The Court accepted the general principle that the test for incorporation of contract terms was flexible: the more onerous or unusual the clause, the greater the notice that should be given to other parties (taking account of the circumstances of the case). In this regard, the Court noted the judgment in O'Brien v MGN Ltd [2001] EWCA Civ 1279 which also involved the terms and conditions of a prize draw. The Court in that case stated that the rules of the prize draw did not impose any extra burden on the claimant or seek to absolve the defendant of liability for significant injury, it "merely deprives the claimant of a windfall for which he has done very little in return."

The Court considered that contractual provisions which explained how the instant win games were to be played were not unusual or onerous: they were to be expected and required. A rule of the game that provides that a player can win only one prize per play is "entirely reasonable and commonplace", particularly when it is understood that the odds are calculated on that basis. Further, it was clear that the game was one of chance, and the outcome predetermined by a computer program, and not the order of the numbers clicked in the animation.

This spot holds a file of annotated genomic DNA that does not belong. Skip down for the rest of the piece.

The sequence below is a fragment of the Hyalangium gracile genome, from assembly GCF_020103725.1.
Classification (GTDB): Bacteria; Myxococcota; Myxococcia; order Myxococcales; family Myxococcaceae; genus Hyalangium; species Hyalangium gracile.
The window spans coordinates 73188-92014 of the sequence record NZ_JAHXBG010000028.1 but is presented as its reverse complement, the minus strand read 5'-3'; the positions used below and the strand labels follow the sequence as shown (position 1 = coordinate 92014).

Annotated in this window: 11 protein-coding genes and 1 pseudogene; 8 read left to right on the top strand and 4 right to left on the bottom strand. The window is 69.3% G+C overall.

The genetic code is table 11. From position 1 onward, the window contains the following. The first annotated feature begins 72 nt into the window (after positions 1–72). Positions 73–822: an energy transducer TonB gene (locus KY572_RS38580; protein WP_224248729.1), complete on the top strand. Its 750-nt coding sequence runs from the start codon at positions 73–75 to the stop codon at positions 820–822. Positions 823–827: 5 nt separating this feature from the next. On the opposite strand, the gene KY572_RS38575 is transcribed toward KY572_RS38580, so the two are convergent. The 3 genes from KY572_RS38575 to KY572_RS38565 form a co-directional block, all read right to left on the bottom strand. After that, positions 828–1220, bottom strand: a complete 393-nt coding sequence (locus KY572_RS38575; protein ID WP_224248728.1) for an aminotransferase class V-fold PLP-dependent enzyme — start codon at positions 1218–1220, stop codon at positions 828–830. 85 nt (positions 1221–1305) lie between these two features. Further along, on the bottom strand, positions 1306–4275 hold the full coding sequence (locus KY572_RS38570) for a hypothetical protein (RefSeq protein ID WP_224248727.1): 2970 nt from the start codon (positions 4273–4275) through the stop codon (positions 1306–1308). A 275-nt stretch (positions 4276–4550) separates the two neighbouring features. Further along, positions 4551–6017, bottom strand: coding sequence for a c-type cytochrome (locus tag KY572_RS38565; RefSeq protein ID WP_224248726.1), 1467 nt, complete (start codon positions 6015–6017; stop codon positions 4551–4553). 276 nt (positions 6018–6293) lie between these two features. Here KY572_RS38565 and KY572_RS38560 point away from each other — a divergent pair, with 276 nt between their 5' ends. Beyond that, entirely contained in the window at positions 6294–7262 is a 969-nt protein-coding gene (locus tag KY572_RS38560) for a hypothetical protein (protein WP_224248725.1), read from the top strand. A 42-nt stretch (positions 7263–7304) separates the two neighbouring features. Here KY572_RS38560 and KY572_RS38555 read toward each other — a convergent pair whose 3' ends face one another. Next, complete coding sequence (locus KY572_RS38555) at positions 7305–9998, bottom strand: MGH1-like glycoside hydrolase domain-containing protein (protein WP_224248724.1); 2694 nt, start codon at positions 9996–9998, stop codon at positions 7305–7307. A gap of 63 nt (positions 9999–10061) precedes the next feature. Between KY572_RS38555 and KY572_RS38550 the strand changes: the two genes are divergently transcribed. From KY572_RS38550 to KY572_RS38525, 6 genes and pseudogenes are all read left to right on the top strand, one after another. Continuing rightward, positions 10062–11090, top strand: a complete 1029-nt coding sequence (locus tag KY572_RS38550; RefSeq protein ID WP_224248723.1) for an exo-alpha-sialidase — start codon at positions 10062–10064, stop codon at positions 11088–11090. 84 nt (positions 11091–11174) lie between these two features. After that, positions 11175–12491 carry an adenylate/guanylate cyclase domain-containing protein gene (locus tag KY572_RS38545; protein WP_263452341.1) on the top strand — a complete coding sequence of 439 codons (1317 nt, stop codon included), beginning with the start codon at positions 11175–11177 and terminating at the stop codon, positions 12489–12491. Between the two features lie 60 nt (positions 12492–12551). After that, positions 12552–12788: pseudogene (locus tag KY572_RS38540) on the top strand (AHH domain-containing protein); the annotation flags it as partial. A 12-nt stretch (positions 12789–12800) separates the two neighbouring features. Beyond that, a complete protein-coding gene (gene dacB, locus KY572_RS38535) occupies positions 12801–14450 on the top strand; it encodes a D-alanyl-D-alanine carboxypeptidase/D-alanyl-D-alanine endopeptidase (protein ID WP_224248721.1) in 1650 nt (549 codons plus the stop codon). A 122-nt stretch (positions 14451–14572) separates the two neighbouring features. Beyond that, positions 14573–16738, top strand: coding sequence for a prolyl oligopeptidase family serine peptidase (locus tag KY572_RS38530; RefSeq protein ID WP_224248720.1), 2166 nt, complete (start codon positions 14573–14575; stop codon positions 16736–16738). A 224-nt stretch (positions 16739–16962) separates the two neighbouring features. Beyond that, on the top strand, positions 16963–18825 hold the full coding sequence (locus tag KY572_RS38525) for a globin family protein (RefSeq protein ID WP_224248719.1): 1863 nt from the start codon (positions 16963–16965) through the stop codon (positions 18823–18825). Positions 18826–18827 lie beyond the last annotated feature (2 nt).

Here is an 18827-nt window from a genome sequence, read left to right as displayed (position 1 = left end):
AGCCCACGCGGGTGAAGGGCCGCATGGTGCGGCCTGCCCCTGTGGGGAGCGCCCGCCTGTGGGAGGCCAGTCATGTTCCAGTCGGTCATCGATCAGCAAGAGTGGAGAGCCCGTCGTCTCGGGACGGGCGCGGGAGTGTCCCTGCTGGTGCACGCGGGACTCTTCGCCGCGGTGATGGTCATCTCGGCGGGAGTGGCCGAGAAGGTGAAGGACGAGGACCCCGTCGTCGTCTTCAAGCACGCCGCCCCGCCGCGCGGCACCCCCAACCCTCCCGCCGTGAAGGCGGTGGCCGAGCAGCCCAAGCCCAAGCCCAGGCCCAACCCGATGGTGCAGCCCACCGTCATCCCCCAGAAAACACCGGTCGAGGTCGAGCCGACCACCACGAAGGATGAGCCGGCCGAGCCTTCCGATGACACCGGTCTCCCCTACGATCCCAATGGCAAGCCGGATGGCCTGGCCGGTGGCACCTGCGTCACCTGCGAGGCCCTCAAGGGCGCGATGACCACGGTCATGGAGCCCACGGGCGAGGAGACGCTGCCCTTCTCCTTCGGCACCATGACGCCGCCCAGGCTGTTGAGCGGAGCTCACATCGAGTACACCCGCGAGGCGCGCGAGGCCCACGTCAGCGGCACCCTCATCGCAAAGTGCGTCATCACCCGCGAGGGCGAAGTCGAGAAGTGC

It should be noted that the Court went on to consider the applications of the Unfair Terms in Consumer Contracts Regulations 1999 (deciding the issues in the Defendant's favour), but these have been superseded by the Consumer Rights Act 2015.


This case is a useful illustration of how longstanding principles of contractual incorporation are applied to digital contracts, which are relevant beyond individual customers and are also key to businesses entering into contracts online. The decision also serves as a useful reminder that terms and conditions on websites can, in appropriate circumstances, be incorporated even where the full terms and conditions are not displayed on the webpage in question and so should always be read in full. A useful lesson to us all and to avoid the disappointment no doubt felt by Ms Parker-Grennan, that we should be reading the T&Cs or else be ready to live with the consequences!